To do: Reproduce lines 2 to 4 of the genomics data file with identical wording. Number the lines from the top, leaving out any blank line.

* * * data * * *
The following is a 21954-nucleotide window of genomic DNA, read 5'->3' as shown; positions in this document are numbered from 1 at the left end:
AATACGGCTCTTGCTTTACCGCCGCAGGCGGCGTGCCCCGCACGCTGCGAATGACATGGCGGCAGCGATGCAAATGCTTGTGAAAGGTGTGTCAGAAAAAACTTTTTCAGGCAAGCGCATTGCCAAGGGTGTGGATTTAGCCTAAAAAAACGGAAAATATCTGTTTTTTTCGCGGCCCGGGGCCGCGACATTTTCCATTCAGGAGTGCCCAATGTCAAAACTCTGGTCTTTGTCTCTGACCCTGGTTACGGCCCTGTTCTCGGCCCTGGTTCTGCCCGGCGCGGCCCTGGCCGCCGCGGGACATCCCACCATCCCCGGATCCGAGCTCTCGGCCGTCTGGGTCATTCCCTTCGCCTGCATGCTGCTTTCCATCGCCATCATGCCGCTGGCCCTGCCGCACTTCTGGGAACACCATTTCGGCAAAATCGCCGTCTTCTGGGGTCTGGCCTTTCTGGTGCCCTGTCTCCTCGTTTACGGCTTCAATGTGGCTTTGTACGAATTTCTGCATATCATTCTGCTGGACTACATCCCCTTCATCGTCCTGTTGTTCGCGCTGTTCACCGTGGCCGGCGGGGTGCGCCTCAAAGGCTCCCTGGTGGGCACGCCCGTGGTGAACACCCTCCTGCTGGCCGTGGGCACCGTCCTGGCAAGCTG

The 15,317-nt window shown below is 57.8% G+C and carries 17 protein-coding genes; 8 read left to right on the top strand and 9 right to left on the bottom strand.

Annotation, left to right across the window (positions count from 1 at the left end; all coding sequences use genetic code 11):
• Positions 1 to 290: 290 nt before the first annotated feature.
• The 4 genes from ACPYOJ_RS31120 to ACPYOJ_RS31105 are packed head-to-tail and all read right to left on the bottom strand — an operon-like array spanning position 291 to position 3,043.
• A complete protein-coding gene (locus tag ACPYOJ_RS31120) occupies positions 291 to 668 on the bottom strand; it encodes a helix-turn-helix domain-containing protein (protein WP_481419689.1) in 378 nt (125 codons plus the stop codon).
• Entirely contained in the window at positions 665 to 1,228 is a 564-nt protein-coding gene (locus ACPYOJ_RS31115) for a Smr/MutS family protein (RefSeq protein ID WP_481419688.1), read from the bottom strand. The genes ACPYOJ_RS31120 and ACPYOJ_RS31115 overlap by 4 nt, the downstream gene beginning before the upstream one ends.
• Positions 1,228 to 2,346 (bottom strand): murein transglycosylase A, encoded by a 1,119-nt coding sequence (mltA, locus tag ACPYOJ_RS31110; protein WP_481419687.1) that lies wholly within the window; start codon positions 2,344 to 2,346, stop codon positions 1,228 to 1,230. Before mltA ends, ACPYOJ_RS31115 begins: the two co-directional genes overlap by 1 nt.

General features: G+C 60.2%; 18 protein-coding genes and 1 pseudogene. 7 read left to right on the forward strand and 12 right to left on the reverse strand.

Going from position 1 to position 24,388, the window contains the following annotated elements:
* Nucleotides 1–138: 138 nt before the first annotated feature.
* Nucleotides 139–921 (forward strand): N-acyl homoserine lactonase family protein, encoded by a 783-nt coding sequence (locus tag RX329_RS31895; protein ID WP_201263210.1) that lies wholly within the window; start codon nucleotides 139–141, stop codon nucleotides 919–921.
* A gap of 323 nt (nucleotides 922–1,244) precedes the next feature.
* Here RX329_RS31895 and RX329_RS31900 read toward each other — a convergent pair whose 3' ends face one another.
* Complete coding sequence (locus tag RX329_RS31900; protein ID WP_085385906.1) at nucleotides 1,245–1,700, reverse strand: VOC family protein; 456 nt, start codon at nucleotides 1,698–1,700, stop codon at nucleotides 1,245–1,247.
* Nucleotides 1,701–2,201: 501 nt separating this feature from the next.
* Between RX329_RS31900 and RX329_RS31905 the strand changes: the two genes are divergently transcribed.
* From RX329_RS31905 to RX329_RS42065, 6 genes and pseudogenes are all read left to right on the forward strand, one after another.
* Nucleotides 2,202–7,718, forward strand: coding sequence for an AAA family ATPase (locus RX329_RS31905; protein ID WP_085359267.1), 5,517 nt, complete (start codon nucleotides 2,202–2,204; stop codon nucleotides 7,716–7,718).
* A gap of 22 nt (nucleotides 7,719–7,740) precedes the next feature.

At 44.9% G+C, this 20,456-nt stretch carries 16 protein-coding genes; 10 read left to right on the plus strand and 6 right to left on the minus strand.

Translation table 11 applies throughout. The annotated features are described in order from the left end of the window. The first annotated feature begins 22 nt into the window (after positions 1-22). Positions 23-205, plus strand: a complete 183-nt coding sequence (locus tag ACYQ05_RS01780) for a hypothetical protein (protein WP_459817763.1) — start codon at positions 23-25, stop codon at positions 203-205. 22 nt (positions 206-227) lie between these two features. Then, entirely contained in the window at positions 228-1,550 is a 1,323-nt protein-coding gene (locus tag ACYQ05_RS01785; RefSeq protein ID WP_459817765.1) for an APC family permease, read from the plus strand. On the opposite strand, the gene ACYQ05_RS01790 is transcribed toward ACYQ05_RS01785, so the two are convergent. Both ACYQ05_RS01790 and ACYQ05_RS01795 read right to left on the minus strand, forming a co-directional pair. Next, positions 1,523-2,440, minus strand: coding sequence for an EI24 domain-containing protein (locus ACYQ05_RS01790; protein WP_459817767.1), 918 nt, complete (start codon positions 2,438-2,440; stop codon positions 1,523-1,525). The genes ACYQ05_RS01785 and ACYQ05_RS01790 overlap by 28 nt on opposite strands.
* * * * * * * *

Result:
AATACGGCTCTTGCTTTACCGCCGCAGGCGGCGTGCCCCGCACGCTGCGAATGACATGGCGGCAGCGATGCAAATGCTTGTGAAAGGTGTGTCAGAAAAAACTTTTTCAGGCAAGCGCATTGCCAAGGGTGTGGATTTAGCCTAAAAAAACGGAAAATATCTGTTTTTTTCGCGGCCCGGGGCCGCGACATTTTCCATTCAGGAGTGCCCAATGTCAAAACTCTGGTCTTTGTCTCTGACCCTGGTTACGGCCCTGTTCTCGGCCCTGGTTCTGCCCGGCGCGGCCCTGGCCGCCGCGGGACATCCCACCATCCCCGGATCCGAGCTCTCGGCCGTCTGGGTCATTCCCTTCGCCTGCATGCTGCTTTCCATCGCCATCATGCCGCTGGCCCTGCCGCACTTCTGGGAACACCATTTCGGCAAAATCGCCGTCTTCTGGGGTCTGGCCTTTCTGGTGCCCTGTCTCCTCGTTTACGGCTTCAATGTGGCTTTGTACGAATTTCTGCATATCATTCTGCTGGACTACATCCCCTTCATCGTCCTGTTGTTCGCGCTGTTCACCGTGGCCGGCGGGGTGCGCCTCAAAGGCTCCCTGGTGGGCACGCCCGTGGTGAACACCCTCCTGCTGGCCGTGGGCACCGTCCTGGCAAGCTG

The 15,317-nt window shown below is 57.8% G+C and carries 17 protein-coding genes; 8 read left to right on the top strand and 9 right to left on the bottom strand.

Annotation, left to right across the window (positions count from 1 at the left end; all coding sequences use genetic code 11):